The filmmakers have not only, at each step, complied with law and followed due process, they have also, reportedly, accepted the “suggested changes” by the CBFC. Among other things, they changed the film’s title from Padmavati to Padmaavat. And throughout, they maintained a dignified silence, neither badmouthing the CBFC nor criticising “public sentiment”.
On the other hand, several BJP MPs from across the country, including Union Minister Nitin Gadkari, have supported the anti-Padmaavat protesters who have, ever since the film was being shot, behaved in the most aggressive and violent ways. Prime Minister Narendra Modi, who took time out to laud Akshay Kumar’s Toilet: Ek Prem Katha on social media, has also remained silent on the treatment of Padmaavat.
It all started in January 2017 when the so-called Karni Sena vandalised the film’s sets in Jaipur, also reportedly physically attacking the film’s director, Sanjay Leela Bhansali. The group was protesting against the supposed on-screen portrayal of the Rajput queen Padmavati. The filmmaker opted for the safety of his crew and moved the shoot to Kolhapur where the set again suffered at the hands of miscreants.
After several such roadblocks, the film’s release was announced for December 1 and the song Ghoomar released as part of the promotions. All hell broke loose soon after as massive protests against the film began across Madhya Pradesh, Gujarat and Rajasthan. In Jaipur, subsequently, a man was found dead, his body hanging from the Nahargarh Fort with a message that was vague but in context of the film.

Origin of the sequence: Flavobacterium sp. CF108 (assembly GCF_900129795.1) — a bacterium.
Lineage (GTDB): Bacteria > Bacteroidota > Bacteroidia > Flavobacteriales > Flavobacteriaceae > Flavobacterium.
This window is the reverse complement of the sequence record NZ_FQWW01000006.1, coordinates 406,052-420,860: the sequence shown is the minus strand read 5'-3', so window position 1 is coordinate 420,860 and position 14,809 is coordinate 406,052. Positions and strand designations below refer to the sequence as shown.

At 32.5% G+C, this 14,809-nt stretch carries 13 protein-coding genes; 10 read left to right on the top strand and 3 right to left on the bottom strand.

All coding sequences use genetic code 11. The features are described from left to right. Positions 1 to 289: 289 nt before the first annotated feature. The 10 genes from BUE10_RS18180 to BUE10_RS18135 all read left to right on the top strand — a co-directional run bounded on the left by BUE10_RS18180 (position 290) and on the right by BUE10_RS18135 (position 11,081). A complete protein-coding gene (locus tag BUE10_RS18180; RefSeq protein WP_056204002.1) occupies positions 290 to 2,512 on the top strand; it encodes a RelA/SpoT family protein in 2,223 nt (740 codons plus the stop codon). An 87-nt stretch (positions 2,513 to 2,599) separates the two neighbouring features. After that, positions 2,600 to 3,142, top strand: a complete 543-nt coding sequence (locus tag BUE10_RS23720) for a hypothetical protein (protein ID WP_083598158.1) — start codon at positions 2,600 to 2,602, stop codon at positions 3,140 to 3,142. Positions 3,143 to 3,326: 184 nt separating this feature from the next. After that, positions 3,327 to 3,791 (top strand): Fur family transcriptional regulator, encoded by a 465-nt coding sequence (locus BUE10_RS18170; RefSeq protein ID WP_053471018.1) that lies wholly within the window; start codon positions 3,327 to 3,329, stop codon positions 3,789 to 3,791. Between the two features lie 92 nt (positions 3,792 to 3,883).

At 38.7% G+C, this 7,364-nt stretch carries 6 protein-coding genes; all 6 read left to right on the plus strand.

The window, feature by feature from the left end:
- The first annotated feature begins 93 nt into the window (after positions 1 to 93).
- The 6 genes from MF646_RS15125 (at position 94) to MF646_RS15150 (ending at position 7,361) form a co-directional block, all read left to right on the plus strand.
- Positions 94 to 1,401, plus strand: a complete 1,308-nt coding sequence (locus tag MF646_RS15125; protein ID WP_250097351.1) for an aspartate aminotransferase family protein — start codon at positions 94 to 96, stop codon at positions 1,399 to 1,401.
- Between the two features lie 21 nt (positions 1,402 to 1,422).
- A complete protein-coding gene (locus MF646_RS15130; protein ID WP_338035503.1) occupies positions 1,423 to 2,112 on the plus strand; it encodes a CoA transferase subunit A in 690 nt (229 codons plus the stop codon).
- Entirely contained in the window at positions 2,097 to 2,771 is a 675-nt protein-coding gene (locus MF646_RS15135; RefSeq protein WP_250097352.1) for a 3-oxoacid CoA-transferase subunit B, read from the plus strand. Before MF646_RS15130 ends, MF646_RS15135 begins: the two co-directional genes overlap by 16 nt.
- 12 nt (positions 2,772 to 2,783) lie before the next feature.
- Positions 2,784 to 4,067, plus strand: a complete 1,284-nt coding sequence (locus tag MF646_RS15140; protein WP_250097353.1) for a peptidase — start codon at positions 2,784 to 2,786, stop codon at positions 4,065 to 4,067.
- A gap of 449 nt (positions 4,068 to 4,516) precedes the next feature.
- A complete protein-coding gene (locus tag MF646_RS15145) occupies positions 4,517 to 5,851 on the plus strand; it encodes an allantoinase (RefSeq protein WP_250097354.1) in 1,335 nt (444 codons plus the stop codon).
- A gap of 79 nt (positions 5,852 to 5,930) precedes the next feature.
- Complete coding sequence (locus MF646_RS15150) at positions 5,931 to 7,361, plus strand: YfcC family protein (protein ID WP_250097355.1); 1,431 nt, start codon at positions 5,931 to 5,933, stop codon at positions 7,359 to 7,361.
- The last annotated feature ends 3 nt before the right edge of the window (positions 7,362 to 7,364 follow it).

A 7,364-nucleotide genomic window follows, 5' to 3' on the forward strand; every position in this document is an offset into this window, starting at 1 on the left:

Interestingly, the protesters have not watched the film until today. Also, whether queen Padmavati ever lived, or if she was a fictional character from Malik Muhammad Jayasi’s acclaimed work Padmavat, is highly debated.
When the events unfolded, the filmmakers must have wondered why they were being targeted, unsure what there was in the trailer for Hindus not to like? The director, in keeping with the bigotry of our times, had given the audience the Allauddin Khilji they want–a brutal, unkempt savage Muslim leader who eats raw meat and perhaps lusts after another man’s wife.
In contrast, the Rajput king Ratan Singh and queen Padmavati, in Shahid Kapoor and Deepika Padukone, come across as brave, beautiful, the kind who believe in everlasting love and who are willing to give up their lives fighting evil foreign forces that threaten to take over their land.